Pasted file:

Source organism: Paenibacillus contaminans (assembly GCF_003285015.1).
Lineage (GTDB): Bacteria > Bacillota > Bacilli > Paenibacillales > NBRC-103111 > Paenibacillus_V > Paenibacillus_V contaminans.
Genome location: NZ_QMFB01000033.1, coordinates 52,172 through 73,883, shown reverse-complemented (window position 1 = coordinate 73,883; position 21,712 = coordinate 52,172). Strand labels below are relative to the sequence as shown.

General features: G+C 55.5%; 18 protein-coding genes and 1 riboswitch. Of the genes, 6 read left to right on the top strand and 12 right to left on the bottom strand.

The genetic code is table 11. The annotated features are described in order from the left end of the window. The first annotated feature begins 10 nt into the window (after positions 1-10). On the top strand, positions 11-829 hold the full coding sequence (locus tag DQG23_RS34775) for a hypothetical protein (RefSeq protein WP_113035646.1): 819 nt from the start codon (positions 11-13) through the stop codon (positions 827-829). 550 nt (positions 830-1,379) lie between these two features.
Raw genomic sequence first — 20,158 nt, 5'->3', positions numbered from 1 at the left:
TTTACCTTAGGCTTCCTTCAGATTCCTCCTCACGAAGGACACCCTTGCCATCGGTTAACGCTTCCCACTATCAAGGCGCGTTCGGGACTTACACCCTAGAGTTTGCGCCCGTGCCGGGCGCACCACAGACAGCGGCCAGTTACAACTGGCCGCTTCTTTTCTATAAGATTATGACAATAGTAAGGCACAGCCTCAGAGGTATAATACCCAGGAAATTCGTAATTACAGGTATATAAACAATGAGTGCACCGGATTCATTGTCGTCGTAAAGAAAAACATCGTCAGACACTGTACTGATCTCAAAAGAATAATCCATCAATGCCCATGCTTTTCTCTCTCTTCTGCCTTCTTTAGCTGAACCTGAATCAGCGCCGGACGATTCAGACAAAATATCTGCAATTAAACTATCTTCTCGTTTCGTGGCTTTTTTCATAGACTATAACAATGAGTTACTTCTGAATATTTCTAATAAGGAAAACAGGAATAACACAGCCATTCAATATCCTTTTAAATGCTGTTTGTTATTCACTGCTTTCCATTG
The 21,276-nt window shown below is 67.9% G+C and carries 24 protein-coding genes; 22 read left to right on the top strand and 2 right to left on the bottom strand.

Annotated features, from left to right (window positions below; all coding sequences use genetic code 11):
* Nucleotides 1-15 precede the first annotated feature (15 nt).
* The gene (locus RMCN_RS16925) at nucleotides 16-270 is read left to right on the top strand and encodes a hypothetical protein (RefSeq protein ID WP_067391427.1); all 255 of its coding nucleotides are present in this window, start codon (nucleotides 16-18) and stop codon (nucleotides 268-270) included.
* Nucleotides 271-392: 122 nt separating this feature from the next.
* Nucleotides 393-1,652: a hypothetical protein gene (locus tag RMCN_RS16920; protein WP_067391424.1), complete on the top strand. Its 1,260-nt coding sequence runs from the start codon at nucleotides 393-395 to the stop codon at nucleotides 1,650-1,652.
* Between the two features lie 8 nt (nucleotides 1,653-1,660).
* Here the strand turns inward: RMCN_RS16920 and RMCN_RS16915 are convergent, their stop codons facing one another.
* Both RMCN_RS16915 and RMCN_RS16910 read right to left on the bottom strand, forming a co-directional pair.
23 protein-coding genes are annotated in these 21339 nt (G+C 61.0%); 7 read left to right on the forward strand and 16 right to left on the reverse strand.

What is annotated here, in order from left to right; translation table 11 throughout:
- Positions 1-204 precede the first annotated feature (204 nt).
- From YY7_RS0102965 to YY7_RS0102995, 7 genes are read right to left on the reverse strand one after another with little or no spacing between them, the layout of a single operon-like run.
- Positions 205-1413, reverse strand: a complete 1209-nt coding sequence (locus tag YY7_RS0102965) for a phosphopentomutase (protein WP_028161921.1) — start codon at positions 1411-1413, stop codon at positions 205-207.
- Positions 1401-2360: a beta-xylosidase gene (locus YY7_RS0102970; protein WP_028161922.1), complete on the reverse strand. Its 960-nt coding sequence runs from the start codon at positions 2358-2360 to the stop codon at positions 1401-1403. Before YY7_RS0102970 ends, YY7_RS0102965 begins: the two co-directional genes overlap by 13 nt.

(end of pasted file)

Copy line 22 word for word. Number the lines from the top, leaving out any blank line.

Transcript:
- Positions 1401-2360: a beta-xylosidase gene (locus YY7_RS0102970; protein WP_028161922.1), complete on the reverse strand. Its 960-nt coding sequence runs from the start codon at positions 2358-2360 to the stop codon at positions 1401-1403. Before YY7_RS0102970 ends, YY7_RS0102965 begins: the two co-directional genes overlap by 13 nt.